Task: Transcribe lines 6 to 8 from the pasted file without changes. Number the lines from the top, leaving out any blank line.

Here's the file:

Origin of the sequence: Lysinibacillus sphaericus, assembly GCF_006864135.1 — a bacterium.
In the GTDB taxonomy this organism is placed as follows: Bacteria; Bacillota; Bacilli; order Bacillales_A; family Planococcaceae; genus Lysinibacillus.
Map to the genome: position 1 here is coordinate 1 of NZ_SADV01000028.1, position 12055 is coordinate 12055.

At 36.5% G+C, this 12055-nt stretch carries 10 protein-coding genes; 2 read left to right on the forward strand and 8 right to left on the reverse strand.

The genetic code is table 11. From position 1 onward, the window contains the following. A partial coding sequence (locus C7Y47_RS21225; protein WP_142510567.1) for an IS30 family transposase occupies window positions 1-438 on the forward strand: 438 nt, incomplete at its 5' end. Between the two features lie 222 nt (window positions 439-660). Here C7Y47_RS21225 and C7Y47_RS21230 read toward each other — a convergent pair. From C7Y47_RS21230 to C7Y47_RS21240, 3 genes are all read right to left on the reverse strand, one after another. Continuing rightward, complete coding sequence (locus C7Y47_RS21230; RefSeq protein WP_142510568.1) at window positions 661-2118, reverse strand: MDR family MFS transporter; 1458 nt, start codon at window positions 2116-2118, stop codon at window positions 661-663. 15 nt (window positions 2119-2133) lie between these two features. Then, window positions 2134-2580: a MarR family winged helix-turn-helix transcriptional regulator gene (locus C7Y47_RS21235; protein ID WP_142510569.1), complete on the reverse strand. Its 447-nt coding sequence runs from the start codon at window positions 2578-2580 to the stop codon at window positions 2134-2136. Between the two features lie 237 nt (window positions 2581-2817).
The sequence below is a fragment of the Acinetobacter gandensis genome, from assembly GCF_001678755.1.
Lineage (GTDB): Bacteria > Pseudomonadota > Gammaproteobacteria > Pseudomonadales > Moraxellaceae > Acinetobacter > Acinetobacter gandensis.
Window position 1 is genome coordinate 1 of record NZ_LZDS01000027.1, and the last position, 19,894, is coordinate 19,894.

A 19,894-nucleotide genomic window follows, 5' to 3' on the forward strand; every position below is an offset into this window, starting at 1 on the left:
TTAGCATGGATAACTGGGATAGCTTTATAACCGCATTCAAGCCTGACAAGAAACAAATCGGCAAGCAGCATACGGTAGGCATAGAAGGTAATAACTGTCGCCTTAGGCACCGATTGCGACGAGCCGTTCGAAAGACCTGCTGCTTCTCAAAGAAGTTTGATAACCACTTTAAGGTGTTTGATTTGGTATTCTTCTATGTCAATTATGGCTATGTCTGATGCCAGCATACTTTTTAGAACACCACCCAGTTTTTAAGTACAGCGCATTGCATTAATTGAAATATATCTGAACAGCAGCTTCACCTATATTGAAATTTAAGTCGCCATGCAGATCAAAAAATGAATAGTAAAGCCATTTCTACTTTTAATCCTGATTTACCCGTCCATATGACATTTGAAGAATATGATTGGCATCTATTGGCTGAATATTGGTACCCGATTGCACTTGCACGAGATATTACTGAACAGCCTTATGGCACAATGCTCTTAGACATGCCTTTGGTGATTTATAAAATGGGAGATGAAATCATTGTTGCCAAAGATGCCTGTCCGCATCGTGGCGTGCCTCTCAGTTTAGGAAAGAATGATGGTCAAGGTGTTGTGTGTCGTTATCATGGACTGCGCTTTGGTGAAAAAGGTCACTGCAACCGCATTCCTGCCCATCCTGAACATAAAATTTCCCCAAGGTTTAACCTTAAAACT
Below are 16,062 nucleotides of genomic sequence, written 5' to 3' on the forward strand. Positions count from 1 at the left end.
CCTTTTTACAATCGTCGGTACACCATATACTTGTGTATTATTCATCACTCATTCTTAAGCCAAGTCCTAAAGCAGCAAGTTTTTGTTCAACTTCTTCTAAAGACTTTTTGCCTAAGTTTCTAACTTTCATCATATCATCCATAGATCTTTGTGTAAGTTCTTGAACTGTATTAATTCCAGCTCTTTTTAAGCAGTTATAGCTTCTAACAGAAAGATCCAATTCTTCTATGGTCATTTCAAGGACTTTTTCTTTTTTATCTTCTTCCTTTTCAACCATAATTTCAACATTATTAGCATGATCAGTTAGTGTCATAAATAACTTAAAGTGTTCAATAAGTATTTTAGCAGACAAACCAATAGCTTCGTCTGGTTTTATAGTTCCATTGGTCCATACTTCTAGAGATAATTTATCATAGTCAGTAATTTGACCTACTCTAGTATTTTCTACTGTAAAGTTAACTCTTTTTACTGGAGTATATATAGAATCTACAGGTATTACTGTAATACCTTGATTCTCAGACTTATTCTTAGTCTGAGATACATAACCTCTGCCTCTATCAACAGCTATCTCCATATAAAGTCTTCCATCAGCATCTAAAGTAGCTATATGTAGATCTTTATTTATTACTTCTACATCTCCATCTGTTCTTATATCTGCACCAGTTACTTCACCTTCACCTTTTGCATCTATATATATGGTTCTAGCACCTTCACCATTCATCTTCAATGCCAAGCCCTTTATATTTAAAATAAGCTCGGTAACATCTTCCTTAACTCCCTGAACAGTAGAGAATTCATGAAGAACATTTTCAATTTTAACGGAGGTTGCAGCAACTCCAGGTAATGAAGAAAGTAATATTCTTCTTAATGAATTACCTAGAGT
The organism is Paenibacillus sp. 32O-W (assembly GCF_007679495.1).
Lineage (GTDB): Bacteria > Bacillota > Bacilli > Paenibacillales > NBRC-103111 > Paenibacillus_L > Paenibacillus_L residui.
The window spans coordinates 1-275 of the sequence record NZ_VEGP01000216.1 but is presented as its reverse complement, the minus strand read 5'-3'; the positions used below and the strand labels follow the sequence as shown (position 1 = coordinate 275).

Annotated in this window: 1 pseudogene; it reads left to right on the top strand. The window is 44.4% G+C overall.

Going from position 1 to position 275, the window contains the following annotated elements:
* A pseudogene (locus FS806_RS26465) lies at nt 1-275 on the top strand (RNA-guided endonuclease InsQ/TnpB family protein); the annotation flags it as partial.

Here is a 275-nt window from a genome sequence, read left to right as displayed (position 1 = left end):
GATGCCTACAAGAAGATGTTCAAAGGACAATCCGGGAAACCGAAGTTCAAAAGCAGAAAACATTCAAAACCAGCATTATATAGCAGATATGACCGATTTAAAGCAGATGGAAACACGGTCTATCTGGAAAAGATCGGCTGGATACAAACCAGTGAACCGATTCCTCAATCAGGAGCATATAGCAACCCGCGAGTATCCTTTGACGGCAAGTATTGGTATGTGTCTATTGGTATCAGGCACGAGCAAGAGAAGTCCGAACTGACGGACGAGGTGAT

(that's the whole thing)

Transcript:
The sequence below is a fragment of the Acinetobacter gandensis genome, from assembly GCF_001678755.1.
Lineage (GTDB): Bacteria > Pseudomonadota > Gammaproteobacteria > Pseudomonadales > Moraxellaceae > Acinetobacter > Acinetobacter gandensis.
Window position 1 is genome coordinate 1 of record NZ_LZDS01000027.1, and the last position, 19,894, is coordinate 19,894.